One Flew Over the Cuckoo’s Nest (1975) | Re-release

April 11th, 2017
Author: Meredith Taylor

Dir: Miloš Forman | Writer: Lawrence Hauben | Cast: Jack Nicholson, Louise Fletcher, Scatman Crothers, Danny De Vito | Drama | US 1975, 128 mins

Randle Patrick McMurphy is a catalyst for change. Arriving at the Salem State Sanatorium (Oregon) he brings a spark of life to twelve random inmates. Surfacing as the ringleader of this group of lost souls he is a free spirit, a force for good – while also being a convicted rapist. In Milos Forman’s film version of Ken Kesey’s 1962 novel, Jack Nicholson, armed with his Oscar for Chinatown, gives a joyfully subversive performance in the leading role. A quick-witted, sly-eyed anti-hero whose life before never really amounted to much, is transformed into a saviour who brings light to the befuddled darkness of the loony bin.

But is Randle really mad, or just faking it to avoid serving his time in jail? This whole question is one that has been debated again and again and recently in Jon Ronson’s book The Psychopath Test, where the central character explores the spectrum of mental health by checking himself into a home where he purports to be unhinging and ends up being a victim of the system. And this is partly what happens to Randle. When we first meet him, he has been transferred from prison to the state institution, on the grounds of diminished responsibility. Here he undergoes psychiatric observation while making a spectacular rise to glory and then a tragic fall. In some ways Randle is a Christ-like figure, bringing redemption and salvation to his disciples at the expense of his own life on Earth. He battles a system that attempts to rob the patients of their souls by dumbing them down with medication and reducing them to simpering idiots. The bête noire of the story is Nurse Ratched (Louise Fletcher in an Oscar winning turn as a cruel and cold-eyed control freak who imposes her will on her patients, only being sympathetic when operating from the moral high ground.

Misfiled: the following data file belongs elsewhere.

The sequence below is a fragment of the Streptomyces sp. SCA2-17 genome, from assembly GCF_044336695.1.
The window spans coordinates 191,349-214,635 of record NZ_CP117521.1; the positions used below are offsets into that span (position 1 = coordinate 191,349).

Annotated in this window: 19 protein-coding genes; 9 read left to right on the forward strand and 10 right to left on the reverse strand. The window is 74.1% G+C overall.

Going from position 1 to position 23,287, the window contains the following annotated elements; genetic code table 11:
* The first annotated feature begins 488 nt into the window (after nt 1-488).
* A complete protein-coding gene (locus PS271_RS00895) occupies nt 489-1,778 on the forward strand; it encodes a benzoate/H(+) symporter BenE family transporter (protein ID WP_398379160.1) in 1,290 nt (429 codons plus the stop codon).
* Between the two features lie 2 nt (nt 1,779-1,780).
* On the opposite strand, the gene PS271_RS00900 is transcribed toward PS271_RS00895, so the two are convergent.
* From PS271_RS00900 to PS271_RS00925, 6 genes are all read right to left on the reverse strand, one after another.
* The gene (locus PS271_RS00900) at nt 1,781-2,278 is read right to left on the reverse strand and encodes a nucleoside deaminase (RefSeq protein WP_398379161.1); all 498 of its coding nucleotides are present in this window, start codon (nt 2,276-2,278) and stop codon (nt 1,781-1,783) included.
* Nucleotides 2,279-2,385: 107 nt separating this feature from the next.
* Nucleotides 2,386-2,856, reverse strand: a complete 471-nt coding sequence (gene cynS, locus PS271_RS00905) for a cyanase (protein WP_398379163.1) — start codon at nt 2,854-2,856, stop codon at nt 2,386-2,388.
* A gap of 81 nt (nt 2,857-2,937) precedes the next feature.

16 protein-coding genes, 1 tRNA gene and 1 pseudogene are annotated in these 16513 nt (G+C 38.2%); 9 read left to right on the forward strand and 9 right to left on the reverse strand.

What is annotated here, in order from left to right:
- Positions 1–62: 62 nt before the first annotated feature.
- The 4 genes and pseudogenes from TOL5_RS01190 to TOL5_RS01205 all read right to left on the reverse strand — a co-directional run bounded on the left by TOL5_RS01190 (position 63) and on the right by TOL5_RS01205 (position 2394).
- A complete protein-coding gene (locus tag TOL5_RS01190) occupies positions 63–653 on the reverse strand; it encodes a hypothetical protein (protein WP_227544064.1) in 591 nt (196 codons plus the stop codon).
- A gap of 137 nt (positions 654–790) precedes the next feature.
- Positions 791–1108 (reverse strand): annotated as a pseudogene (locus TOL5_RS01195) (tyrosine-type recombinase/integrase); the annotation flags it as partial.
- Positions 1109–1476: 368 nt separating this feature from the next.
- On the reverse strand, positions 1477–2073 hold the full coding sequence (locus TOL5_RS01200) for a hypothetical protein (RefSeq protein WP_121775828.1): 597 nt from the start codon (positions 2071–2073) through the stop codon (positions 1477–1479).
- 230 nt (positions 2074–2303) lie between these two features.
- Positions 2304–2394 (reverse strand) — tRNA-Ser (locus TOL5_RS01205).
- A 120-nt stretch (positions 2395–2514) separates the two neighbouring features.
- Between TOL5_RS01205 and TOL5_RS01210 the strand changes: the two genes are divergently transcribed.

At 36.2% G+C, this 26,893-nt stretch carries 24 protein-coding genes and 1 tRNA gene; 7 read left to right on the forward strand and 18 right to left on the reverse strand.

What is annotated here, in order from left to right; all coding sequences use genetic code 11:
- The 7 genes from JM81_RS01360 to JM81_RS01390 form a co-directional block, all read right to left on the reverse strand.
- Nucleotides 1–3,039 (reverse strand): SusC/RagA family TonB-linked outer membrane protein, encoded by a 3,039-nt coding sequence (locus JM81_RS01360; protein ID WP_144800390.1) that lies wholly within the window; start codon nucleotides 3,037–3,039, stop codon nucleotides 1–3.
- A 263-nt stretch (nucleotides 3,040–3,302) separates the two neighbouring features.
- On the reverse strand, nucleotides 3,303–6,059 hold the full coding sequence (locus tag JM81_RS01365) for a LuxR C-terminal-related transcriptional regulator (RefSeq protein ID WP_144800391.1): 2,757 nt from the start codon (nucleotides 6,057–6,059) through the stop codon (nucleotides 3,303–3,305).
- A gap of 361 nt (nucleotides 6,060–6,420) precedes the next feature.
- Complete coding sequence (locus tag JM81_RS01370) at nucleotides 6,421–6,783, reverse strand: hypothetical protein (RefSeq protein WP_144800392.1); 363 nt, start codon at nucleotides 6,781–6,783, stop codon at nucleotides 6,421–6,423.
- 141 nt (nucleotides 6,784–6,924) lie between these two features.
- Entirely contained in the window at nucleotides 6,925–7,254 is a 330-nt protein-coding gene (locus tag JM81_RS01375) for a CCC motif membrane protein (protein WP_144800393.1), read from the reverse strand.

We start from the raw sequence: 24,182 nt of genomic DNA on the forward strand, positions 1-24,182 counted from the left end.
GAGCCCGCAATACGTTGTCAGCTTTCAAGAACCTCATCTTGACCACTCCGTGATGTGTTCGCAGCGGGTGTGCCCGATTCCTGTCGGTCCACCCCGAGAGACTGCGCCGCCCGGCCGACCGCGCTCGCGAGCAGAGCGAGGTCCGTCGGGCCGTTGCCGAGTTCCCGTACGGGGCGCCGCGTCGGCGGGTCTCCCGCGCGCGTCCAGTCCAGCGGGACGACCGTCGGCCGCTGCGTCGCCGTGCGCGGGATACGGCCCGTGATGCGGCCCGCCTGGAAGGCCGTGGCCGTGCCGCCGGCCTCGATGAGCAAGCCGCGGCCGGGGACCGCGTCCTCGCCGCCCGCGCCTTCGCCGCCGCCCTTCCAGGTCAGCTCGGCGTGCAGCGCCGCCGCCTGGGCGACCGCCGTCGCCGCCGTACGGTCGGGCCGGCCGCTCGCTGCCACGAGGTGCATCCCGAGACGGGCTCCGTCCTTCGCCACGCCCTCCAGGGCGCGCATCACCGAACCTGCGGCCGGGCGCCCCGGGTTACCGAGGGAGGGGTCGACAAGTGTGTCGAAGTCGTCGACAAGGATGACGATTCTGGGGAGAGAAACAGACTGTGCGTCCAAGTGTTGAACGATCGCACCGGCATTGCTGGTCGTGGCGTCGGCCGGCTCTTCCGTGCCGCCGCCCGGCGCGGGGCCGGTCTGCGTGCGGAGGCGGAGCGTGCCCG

Randle kicks against the system, represented by Ratched, determined to get his own way and corralling his co-inmates (some of whom are socially dysfunctional or lonely elective patients) by championing their human rights. These are people who have lost their way in life circumstance or upbringing, none of them is nefarious or ill-intentioned making this tragedy of the institutionalised even more poignant. With Randle they go to the match and even a spot of deep sea fishing, but it all eventually ends in tears.

Lawrence Hauben and Bo Goldman’s script leads to a schematic and anticlimactic ending when Randle suddenly loses his impetus after a night’s drinking and revelling with the boys (including Scatman Crothers’ sympathetic nightwatchman), making a mockery of all that has gone before. Fletcher’s Nurse Ratched is an intriguing and almost underwritten character whose backstory can only be imagined.

Although this scathing satire of the American mental health system fails to be as moving as it could have been, the performance are worth their weight in gold. Jack Nicholson’s jubilant  Randle with his subtle expressions and facial dynamics, will pave the way for his villainous turn as Jack Torrance in The Shining (1980). The tremendous support cast headed by William Redfield (who spouts blithering nonsense); Danny De Vito (as an engaging simpleton); Will Sampson (a strong and silent Native Indian) and finally Brad Dourif (as a young man with a mother complex). MT

Opening at BFI Southbank, IFI Dublin, Light House Dublin, Electric Cinema Birmingham and selected cinemas UK-wide on | 14 April 2017 in celebration of Jack Nicholson’s 80th birthday

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